Revealed: The real reason managers don’t make subs at half-time

Bosses don’t fancy seeing players like Hamish McAlpine lose the plot

Hamish McAlpine stormed off to the showers following criticism from Jim McLean
Hamish McAlpine stormed off to the showers following criticism from Jim McLean

The second half is five minutes old and the manager decides to make a substitution.

“Why did he not do that at half-time?” you ask.

The most likely reason is that he wanted to avoid the confrontation that frequently happens when players are subbed at the interval.

All footballers hate being subbed but, when it is done with supporters watching, they are forced to put a face on it and behave in something resembling an adult manner.

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However, if it takes place away from the fans, then stand back.

To avoid the “totally losing the plot” scene many managers never sub at the break.

In the 1980s at Parkhead when Jim McLean’s Dundee United were the visitors, it went seriously wrong.

Jim was unhappy with Hamish McAlpine conceding a penalty. He started to berate the goalkeeper and, legend has it, accused him of being a Celtic supporter.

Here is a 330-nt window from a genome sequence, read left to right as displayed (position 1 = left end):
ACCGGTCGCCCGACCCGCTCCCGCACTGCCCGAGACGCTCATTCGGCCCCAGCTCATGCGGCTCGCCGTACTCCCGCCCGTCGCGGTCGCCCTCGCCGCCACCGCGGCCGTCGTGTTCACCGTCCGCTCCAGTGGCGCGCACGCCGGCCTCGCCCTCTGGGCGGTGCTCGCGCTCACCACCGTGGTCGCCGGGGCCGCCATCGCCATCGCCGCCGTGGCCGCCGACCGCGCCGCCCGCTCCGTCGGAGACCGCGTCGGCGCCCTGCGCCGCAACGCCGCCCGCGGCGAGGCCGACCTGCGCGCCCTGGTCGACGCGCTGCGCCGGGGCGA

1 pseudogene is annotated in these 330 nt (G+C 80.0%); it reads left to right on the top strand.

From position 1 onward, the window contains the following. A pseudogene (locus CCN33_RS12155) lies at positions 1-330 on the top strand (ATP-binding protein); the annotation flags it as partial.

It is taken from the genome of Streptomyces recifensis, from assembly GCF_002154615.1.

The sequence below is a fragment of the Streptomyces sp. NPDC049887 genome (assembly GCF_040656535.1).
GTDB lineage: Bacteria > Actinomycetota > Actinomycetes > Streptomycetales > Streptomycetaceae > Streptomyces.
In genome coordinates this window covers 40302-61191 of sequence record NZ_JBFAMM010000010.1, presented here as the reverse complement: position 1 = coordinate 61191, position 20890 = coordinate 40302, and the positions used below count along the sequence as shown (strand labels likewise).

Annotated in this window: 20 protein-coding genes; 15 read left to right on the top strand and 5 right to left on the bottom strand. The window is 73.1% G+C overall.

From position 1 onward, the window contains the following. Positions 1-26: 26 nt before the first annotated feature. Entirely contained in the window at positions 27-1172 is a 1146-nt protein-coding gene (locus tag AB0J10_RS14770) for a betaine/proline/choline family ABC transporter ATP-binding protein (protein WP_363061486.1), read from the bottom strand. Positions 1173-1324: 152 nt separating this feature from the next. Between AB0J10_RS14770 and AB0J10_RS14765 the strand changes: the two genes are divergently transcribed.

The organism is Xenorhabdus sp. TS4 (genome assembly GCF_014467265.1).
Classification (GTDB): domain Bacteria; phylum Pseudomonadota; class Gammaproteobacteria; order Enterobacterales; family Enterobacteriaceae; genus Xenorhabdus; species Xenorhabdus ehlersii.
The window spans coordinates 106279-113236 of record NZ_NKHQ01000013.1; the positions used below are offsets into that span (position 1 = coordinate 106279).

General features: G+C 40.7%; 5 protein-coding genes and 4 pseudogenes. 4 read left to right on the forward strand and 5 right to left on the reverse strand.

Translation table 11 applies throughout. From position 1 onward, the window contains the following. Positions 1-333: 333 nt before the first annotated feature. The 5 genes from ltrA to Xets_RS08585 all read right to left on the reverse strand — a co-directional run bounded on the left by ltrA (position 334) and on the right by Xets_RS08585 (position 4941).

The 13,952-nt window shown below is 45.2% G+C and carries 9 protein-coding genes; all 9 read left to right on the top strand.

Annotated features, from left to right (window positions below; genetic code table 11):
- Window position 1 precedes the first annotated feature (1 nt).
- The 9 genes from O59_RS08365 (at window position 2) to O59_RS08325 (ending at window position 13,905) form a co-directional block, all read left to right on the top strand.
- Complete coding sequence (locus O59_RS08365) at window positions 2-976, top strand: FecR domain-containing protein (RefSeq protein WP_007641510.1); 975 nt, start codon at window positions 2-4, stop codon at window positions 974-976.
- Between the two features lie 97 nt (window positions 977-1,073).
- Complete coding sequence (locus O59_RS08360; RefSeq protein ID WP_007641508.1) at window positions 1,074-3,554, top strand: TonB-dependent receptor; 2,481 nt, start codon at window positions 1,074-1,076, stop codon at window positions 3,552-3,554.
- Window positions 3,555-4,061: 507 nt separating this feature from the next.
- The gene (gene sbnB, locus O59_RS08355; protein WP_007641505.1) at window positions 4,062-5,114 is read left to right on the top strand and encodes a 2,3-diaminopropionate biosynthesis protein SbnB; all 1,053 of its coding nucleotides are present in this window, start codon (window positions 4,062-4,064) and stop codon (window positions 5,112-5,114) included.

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This was too much for a strong character like Hamish. Off came the kit and into the shower he went.

The problem was exacerbated by the fact that, back then, no goalie subs were allowed.

Eventually Wee Jim apologised through gritted teeth and Hamish washed out the conditioner and reappeared for the late-starting second half.

When I was a manager I frequently subbed at half-time, believing the chance to explain the change in tactics outweighed the mayhem I might have to handle.

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I became adept at dodging flying soap.

On a more serious note, half-time is a vital time for the manager. He has 15 minutes to affect the course of the game.

The hot and bothered players have to be watered and then settled down so that they are in listening mode.

The manager has to clearly explain the changes he wants to make.

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Structure is vital and that is why you see many experienced managers making notes during the game so that they have something to refer to.

Coaching is best done out on the football field but some of the most effective coaching is done in the heat of battle by managers at half-time.

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Joy Yates

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Editorial Director

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